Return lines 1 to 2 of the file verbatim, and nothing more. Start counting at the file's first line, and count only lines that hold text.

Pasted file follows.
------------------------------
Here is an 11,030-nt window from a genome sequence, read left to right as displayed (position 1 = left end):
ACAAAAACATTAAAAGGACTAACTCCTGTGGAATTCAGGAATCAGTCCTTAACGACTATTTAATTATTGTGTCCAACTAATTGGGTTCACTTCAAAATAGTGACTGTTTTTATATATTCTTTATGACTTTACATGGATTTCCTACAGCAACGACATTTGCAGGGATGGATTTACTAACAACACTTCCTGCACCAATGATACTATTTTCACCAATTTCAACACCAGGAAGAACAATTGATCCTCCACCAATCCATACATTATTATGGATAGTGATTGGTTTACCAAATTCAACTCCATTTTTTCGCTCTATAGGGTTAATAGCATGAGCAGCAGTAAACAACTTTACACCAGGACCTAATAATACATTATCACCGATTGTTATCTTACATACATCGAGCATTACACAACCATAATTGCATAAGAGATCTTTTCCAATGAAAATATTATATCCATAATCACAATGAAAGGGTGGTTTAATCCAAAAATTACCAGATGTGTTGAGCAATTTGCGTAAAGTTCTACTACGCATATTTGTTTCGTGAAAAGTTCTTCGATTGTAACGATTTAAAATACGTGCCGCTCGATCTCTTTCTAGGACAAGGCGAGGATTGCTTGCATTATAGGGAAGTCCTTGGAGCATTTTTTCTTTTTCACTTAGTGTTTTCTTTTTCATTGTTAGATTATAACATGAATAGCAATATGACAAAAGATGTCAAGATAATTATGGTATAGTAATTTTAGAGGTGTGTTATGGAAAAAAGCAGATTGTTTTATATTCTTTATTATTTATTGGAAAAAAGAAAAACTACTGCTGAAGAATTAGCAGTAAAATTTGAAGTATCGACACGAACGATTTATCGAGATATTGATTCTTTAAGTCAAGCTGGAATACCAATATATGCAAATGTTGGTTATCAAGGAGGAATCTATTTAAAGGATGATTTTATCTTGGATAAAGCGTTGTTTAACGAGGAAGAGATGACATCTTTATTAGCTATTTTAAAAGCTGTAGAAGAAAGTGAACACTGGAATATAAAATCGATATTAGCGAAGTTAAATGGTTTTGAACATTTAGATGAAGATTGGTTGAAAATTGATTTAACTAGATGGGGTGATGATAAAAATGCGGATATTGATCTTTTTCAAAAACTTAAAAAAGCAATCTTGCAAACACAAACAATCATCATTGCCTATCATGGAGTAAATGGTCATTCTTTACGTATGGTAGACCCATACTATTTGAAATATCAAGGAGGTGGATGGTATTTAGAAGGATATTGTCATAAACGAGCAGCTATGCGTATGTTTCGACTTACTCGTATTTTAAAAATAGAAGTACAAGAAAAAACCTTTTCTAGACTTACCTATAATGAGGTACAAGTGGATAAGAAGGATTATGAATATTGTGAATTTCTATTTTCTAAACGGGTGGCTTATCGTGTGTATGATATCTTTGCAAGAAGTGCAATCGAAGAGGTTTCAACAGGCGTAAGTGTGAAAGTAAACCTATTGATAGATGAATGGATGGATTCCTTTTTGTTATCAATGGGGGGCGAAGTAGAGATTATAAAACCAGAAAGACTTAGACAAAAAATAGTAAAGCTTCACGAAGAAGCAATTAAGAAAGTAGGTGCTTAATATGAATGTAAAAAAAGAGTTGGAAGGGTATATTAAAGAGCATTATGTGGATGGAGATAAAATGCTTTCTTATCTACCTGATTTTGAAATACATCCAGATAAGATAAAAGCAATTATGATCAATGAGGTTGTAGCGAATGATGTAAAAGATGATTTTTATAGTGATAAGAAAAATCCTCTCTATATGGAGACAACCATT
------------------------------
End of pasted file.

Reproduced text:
Here is an 11,030-nt window from a genome sequence, read left to right as displayed (position 1 = left end):
ACAAAAACATTAAAAGGACTAACTCCTGTGGAATTCAGGAATCAGTCCTTAACGACTATTTAATTATTGTGTCCAACTAATTGGGTTCACTTCAAAATAGTGACTGTTTTTATATATTCTTTATGACTTTACATGGATTTCCTACAGCAACGACATTTGCAGGGATGGATTTACTAACAACACTTCCTGCACCAATGATACTATTTTCACCAATTTCAACACCAGGAAGAACAATTGATCCTCCACCAATCCATACATTATTATGGATAGTGATTGGTTTACCAAATTCAACTCCATTTTTTCGCTCTATAGGGTTAATAGCATGAGCAGCAGTAAACAACTTTACACCAGGACCTAATAATACATTATCACCGATTGTTATCTTACATACATCGAGCATTACACAACCATAATTGCATAAGAGATCTTTTCCAATGAAAATATTATATCCATAATCACAATGAAAGGGTGGTTTAATCCAAAAATTACCAGATGTGTTGAGCAATTTGCGTAAAGTTCTACTACGCATATTTGTTTCGTGAAAAGTTCTTCGATTGTAACGATTTAAAATACGTGCCGCTCGATCTCTTTCTAGGACAAGGCGAGGATTGCTTGCATTATAGGGAAGTCCTTGGAGCATTTTTTCTTTTTCACTTAGTGTTTTCTTTTTCATTGTTAGATTATAACATGAATAGCAATATGACAAAAGATGTCAAGATAATTATGGTATAGTAATTTTAGAGGTGTGTTATGGAAAAAAGCAGATTGTTTTATATTCTTTATTATTTATTGGAAAAAAGAAAAACTACTGCTGAAGAATTAGCAGTAAAATTTGAAGTATCGACACGAACGATTTATCGAGATATTGATTCTTTAAGTCAAGCTGGAATACCAATATATGCAAATGTTGGTTATCAAGGAGGAATCTATTTAAAGGATGATTTTATCTTGGATAAAGCGTTGTTTAACGAGGAAGAGATGACATCTTTATTAGCTATTTTAAAAGCTGTAGAAGAAAGTGAACACTGGAATATAAAATCGATATTAGCGAAGTTAAATGGTTTTGAACATTTAGATGAAGATTGGTTGAAAATTGATTTAACTAGATGGGGTGATGATAAAAATGCGGATATTGATCTTTTTCAAAAACTTAAAAAAGCAATCTTGCAAACACAAACAATCATCATTGCCTATCATGGAGTAAATGGTCATTCTTTACGTATGGTAGACCCATACTATTTGAAATATCAAGGAGGTGGATGGTATTTAGAAGGATATTGTCATAAACGAGCAGCTATGCGTATGTTTCGACTTACTCGTATTTTAAAAATAGAAGTACAAGAAAAAACCTTTTCTAGACTTACCTATAATGAGGTACAAGTGGATAAGAAGGATTATGAATATTGTGAATTTCTATTTTCTAAACGGGTGGCTTATCGTGTGTATGATATCTTTGCAAGAAGTGCAATCGAAGAGGTTTCAACAGGCGTAAGTGTGAAAGTAAACCTATTGATAGATGAATGGATGGATTCCTTTTTGTTATCAATGGGGGGCGAAGTAGAGATTATAAAACCAGAAAGACTTAGACAAAAAATAGTAAAGCTTCACGAAGAAGCAATTAAGAAAGTAGGTGCTTAATATGAATGTAAAAAAAGAGTTGGAAGGGTATATTAAAGAGCATTATGTGGATGGAGATAAAATGCTTTCTTATCTACCTGATTTTGAAATACATCCAGATAAGATAAAAGCAATTATGATCAATGAGGTTGTAGCGAATGATGTAAAAGATGATTTTTATAGTGATAAGAAAAATCCTCTCTATATGGAGACAACCATT